Story-based learning encourages and motivates learners to push their boundaries. Easy to remember and engaging, it brings learners (trainees) into the storyline, where they have to make choices that have certain consequences, and truly experience the outcome. 😯 This brings out emotions and ensures that learners remember what they’ve learned much better.
In simpler words, people tend to remember stories better than just plain theory or numbers. 💡
✅ When writing, pay attention to...
- What is the goal of making this scenario in the first place? What is the scenario topic and what do you strive to achieve with it? Will it be used for onboarding, for raising awareness, for improving soft skills or something else? 🤔
- Define what is useful to be learned in the chosen situation. Ask yourself: “What have I learned when I put off the headset?”. If you have a clear answer, you’re on the right track! For an easier decision, talk to an expert, someone who has experience in the situation and can give you advice on: why this training is important, possible procedures you should pay attention to, important things to be remembered, etc.
- Define the main player and any other characters in the story. From the beginning of the scenario, let the trainee know what their role is, whether they meet other characters and who they are. 🤝
- Define all the situations that should happen in the scenario and give them an order.
- Include challenges and consequences in the situations.
- 🌟 Challenges are needed to keep the trainees motivated, otherwise the training will be too easy for them. A challenge can be anything: remember something that was told to them, co-work with a difficult colleague, calm down an angry customer, etc.
- 💥 Consequences are needed as a form of feedback for the choice they made in a certain situation. When trainees see the customer leaving the room angry because they didn’t take care of the customer, or an object falling from the ceiling in the construction area and hurting their colleague because they didn’t check safety in the first place, trainees will easily remember they made the wrong choice and why.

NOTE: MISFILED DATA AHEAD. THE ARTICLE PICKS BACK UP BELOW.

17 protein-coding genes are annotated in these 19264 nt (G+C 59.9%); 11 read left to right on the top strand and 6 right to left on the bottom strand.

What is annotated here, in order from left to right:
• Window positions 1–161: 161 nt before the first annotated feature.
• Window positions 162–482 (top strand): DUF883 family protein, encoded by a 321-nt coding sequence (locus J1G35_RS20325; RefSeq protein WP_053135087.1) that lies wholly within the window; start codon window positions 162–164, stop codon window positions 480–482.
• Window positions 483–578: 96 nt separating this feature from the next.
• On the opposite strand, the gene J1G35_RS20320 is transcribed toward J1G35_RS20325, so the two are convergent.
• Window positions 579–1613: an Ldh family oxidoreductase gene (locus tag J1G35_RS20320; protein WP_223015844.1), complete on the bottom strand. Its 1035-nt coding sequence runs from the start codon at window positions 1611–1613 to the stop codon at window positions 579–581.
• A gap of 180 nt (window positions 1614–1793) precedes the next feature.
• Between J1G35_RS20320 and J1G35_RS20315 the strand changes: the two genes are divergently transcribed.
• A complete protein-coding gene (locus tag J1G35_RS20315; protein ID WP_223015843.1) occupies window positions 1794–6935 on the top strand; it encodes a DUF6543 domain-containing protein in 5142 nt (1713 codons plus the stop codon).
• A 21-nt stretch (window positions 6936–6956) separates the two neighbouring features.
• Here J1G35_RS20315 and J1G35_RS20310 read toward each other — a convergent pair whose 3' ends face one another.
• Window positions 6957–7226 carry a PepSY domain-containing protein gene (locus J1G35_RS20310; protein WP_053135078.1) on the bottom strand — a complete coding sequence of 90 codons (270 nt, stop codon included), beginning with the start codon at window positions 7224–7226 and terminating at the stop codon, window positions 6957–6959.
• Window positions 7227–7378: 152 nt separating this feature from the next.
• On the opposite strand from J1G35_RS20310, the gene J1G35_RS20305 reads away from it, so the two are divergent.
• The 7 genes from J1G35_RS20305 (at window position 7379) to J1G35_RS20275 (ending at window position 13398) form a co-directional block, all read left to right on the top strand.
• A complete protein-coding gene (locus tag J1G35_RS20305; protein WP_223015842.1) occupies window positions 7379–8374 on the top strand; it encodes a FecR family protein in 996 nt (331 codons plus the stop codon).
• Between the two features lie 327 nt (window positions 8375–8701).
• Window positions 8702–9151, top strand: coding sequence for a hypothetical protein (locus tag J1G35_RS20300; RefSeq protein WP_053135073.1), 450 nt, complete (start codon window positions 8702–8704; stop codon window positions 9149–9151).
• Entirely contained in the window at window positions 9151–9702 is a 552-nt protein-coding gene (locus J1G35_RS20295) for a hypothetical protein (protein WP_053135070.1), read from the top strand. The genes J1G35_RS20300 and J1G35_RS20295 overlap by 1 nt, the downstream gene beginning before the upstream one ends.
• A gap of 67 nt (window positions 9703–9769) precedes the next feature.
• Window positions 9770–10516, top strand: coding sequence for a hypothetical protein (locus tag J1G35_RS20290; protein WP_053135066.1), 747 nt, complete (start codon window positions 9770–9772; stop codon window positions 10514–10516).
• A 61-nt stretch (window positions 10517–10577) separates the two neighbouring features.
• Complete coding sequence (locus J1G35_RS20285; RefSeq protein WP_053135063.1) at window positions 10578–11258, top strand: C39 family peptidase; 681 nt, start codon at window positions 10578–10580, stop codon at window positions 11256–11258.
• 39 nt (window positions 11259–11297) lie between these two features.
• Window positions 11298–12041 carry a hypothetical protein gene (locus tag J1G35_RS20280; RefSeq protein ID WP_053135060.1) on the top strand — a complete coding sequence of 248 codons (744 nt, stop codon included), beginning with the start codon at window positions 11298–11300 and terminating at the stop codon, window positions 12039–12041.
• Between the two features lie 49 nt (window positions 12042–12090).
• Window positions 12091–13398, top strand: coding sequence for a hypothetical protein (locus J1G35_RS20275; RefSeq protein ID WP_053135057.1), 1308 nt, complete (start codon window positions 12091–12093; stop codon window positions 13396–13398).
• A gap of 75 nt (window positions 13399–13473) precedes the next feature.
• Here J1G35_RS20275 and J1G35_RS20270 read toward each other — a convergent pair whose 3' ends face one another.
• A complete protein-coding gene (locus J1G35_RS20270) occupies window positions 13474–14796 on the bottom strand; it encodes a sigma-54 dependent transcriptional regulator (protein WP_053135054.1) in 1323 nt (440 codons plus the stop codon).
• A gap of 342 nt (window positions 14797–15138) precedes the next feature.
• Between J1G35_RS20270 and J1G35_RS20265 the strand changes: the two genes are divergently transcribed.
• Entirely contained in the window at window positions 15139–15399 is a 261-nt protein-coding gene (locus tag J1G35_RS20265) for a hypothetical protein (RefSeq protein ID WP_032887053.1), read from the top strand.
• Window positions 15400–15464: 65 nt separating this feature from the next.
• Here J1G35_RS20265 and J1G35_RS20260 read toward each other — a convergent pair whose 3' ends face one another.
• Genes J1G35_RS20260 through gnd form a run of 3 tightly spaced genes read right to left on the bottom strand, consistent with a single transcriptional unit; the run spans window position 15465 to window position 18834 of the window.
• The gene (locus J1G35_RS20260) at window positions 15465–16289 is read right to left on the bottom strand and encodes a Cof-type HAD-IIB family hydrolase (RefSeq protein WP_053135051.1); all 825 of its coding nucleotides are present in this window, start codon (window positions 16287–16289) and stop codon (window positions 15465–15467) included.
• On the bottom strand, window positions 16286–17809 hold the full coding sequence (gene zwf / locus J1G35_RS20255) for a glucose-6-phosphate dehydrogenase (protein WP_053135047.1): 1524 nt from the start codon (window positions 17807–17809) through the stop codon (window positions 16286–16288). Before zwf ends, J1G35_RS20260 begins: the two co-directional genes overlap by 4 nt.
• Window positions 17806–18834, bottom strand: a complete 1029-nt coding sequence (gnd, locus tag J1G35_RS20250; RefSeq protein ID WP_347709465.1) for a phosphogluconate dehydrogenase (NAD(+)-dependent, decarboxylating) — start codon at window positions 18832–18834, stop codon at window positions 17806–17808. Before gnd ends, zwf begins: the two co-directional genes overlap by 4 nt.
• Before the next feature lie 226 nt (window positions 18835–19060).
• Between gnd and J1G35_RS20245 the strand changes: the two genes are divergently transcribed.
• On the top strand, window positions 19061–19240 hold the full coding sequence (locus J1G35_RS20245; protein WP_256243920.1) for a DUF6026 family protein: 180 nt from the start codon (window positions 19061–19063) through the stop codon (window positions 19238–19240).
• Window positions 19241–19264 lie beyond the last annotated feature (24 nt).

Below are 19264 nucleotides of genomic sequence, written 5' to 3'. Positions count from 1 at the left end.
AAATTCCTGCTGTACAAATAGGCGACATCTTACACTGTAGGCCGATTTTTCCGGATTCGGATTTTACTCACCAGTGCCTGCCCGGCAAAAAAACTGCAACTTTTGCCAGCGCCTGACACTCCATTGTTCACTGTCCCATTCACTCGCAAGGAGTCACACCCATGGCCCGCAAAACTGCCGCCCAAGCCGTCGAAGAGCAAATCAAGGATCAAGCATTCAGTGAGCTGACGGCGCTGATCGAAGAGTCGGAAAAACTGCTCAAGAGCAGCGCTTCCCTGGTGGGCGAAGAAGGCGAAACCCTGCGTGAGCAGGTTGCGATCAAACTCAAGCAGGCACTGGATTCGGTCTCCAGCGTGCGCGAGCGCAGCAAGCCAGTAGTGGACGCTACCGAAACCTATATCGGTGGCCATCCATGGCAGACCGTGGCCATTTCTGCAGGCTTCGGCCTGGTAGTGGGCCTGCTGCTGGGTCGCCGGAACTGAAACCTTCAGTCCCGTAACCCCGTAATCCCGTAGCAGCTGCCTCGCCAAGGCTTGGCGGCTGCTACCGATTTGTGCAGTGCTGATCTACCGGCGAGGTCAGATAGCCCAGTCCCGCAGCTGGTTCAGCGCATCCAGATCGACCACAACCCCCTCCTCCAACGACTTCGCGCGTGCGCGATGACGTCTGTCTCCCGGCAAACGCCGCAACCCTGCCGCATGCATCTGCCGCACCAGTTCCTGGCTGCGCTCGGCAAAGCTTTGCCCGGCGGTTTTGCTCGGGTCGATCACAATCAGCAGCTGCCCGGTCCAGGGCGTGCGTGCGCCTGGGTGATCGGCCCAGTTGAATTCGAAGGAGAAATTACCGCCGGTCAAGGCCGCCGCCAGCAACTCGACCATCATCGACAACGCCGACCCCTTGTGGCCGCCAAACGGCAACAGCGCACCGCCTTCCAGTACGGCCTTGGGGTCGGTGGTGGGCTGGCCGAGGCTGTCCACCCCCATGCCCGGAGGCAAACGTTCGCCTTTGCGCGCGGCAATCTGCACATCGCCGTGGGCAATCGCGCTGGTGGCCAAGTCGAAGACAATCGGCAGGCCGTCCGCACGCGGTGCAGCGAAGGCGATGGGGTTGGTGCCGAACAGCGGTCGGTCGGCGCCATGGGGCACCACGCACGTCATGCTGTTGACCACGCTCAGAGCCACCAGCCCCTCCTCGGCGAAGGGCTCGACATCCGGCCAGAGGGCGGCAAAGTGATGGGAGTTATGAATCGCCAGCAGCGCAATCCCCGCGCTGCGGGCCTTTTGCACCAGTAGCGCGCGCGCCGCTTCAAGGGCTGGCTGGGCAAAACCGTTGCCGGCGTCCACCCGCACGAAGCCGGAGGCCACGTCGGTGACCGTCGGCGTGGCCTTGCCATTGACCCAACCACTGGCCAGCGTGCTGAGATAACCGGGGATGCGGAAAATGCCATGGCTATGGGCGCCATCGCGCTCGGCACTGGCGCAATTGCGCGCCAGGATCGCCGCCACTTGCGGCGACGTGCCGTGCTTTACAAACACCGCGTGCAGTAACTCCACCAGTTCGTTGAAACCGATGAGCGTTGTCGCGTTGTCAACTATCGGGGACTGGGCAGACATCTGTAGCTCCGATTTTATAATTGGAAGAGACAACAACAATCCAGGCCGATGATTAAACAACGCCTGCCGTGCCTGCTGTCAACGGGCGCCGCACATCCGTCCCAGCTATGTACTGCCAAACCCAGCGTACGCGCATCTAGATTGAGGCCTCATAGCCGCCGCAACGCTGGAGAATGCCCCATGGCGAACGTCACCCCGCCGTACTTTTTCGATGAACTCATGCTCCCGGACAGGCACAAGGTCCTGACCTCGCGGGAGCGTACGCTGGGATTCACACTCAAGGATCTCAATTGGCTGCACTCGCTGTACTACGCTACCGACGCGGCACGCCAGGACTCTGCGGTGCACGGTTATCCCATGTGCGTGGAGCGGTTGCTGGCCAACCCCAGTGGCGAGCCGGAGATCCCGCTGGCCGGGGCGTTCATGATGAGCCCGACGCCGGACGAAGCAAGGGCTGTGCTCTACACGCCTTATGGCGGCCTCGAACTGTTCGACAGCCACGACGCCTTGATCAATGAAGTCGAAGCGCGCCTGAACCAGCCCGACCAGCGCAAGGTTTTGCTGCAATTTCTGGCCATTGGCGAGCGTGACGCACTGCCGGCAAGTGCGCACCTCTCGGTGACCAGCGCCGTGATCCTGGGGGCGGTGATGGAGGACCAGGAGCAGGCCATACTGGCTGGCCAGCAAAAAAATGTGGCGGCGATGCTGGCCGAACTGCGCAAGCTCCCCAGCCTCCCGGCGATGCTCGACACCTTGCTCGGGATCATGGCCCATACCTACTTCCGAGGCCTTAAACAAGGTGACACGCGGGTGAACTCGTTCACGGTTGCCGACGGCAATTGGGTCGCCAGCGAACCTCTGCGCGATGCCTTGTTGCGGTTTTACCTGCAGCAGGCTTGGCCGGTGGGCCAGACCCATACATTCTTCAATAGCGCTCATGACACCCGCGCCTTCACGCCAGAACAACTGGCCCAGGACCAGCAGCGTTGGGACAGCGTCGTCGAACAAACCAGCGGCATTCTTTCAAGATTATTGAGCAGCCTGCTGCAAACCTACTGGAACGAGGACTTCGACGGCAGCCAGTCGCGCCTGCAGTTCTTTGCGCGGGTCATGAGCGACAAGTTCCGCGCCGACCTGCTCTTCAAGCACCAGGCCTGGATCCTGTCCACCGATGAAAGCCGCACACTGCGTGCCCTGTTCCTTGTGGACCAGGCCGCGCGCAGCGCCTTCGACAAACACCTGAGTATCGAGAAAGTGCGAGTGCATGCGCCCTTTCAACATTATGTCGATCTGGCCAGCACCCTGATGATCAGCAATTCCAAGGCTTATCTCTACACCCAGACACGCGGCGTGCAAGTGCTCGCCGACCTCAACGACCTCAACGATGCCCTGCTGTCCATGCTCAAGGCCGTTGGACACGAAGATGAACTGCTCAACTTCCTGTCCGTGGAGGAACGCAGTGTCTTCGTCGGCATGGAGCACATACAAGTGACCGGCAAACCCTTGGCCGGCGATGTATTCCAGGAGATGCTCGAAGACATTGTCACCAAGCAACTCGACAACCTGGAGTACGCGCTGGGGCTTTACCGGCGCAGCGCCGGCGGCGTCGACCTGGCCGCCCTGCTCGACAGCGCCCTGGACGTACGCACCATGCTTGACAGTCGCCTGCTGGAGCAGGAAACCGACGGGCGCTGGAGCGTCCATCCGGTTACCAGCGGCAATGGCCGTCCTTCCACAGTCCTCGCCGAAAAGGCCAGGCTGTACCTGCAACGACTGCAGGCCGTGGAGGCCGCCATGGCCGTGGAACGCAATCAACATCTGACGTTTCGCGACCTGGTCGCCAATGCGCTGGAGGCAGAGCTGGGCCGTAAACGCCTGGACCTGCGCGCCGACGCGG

- When you have everything defined, write the dialogues for your characters in second person (’you’) using simple and short questions to guide them from one situation to another.
❌ When writing, avoid...
- Challenges are needed, but don’t make situations too difficult because trainees might become frustrated and give up.
- Don’t make trainees only a spectator, but rather engage them in the situation and make them feel important. You can achieve this by letting the trainees do things in your story, such as: grab items, walk to different places, take action and talk to people. They should decide what to do. 🧐
- Don’t include too much theory for them to remember. When using a VR training, the focus should be on the experience and what they see in front of them, not learning manuals and instructions.
Interested in more?
➡️ Check our workshops for writing story-based scenarios and how we can help you improve! ➡️ Can’t see the scenario? Learn more about user roles and their permissions. ➡️ Check our tips & tricks on how to best film a scenario.